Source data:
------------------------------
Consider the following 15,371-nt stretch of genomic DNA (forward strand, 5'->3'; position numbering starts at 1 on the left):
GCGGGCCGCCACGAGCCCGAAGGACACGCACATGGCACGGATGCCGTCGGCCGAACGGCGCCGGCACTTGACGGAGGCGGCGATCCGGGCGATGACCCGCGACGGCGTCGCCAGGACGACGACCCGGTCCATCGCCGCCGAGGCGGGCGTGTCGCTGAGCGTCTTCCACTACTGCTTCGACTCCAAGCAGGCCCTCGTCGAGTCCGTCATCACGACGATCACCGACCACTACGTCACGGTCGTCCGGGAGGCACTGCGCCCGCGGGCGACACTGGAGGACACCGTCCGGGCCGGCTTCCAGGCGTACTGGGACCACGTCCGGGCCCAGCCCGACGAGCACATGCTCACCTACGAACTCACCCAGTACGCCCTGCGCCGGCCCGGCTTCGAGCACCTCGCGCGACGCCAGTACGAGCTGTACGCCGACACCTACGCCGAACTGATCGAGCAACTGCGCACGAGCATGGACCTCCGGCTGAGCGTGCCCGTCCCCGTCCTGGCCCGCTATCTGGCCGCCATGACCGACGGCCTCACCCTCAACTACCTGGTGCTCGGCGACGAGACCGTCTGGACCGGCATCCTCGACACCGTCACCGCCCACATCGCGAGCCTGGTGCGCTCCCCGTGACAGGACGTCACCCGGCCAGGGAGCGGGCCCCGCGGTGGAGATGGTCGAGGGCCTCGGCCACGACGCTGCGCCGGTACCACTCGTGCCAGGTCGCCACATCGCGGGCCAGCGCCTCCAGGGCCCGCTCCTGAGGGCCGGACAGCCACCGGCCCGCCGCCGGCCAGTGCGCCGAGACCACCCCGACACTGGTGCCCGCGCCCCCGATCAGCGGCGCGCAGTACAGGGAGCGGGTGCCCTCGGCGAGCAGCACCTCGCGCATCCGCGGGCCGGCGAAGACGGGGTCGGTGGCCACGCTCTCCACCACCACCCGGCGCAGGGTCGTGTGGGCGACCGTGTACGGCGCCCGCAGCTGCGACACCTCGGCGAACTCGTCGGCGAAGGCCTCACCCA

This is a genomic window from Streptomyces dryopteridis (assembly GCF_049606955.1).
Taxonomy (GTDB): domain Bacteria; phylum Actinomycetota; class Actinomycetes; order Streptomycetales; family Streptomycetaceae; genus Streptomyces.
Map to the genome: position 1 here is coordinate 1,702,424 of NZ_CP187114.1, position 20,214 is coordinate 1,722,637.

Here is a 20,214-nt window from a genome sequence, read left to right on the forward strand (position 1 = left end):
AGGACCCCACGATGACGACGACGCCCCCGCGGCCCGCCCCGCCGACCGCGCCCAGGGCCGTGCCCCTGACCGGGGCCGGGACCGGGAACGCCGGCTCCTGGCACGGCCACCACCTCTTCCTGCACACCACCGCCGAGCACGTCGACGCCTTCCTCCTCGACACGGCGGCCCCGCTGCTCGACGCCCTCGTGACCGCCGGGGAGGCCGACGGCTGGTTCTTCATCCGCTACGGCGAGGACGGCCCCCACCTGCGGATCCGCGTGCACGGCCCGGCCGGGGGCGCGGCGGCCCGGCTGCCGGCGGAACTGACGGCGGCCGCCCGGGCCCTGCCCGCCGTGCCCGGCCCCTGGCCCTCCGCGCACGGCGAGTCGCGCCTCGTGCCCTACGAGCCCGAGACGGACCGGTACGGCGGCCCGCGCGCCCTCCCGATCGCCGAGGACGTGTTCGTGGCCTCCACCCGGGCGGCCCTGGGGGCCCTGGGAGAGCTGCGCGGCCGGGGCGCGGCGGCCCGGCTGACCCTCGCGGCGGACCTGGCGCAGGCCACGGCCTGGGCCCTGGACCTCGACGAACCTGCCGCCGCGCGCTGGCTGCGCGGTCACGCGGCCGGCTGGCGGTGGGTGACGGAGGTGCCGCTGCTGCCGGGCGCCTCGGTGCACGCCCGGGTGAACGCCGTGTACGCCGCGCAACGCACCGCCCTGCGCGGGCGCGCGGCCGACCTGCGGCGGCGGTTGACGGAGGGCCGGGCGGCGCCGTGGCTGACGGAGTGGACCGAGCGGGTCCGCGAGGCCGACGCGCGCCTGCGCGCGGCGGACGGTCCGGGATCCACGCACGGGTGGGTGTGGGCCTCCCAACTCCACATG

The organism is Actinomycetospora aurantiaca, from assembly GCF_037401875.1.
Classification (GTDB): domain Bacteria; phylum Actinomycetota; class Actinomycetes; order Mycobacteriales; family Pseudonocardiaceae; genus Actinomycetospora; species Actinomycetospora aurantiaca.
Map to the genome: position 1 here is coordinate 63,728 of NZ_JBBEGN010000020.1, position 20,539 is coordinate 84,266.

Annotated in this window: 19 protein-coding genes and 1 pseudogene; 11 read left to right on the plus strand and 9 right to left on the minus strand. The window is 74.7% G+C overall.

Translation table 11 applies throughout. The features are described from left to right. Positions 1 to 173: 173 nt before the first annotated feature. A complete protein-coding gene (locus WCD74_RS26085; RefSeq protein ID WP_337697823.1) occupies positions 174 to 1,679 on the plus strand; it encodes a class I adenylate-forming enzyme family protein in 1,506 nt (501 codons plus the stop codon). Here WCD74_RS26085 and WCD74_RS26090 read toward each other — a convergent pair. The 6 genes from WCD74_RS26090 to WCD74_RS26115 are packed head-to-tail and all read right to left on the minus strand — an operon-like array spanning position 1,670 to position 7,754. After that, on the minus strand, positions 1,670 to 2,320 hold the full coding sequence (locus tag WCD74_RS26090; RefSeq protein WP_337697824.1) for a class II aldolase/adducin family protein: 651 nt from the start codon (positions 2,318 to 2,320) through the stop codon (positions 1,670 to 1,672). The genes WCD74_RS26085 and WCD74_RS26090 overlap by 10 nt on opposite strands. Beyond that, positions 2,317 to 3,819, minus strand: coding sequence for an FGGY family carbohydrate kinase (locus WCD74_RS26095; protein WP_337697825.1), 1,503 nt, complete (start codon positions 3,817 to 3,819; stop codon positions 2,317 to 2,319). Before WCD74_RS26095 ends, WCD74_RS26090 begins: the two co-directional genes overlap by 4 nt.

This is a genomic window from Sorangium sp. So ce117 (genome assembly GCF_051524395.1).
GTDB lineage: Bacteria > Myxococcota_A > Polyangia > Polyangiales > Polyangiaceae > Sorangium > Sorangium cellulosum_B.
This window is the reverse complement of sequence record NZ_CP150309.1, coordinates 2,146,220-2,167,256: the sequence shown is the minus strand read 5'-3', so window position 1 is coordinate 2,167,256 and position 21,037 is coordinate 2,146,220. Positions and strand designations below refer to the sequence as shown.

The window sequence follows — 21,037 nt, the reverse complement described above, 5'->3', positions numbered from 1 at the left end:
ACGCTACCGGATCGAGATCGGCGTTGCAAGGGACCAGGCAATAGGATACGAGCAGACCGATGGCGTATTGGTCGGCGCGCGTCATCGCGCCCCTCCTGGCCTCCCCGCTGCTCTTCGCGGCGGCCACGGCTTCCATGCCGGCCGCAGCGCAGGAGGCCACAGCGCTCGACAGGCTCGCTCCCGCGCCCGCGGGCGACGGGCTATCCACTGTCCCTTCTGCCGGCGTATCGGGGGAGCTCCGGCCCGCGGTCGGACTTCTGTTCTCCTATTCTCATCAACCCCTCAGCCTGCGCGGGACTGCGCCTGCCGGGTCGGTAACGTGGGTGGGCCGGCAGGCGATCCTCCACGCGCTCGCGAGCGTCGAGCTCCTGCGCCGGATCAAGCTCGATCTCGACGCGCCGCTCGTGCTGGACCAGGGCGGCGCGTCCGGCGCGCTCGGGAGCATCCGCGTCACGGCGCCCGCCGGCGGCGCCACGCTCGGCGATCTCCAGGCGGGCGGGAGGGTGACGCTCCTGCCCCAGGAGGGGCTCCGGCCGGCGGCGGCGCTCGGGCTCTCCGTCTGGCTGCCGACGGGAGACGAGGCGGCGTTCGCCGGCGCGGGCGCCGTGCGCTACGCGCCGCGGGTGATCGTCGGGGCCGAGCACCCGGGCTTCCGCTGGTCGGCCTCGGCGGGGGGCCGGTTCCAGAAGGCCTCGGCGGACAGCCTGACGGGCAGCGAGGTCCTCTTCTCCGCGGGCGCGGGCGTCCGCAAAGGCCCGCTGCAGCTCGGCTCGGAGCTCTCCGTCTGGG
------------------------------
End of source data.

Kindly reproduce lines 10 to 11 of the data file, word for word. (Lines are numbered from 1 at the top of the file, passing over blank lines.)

Map to the genome: position 1 here is coordinate 63,728 of NZ_JBBEGN010000020.1, position 20,539 is coordinate 84,266.

Annotated in this window: 19 protein-coding genes and 1 pseudogene; 11 read left to right on the plus strand and 9 right to left on the minus strand. The window is 74.7% G+C overall.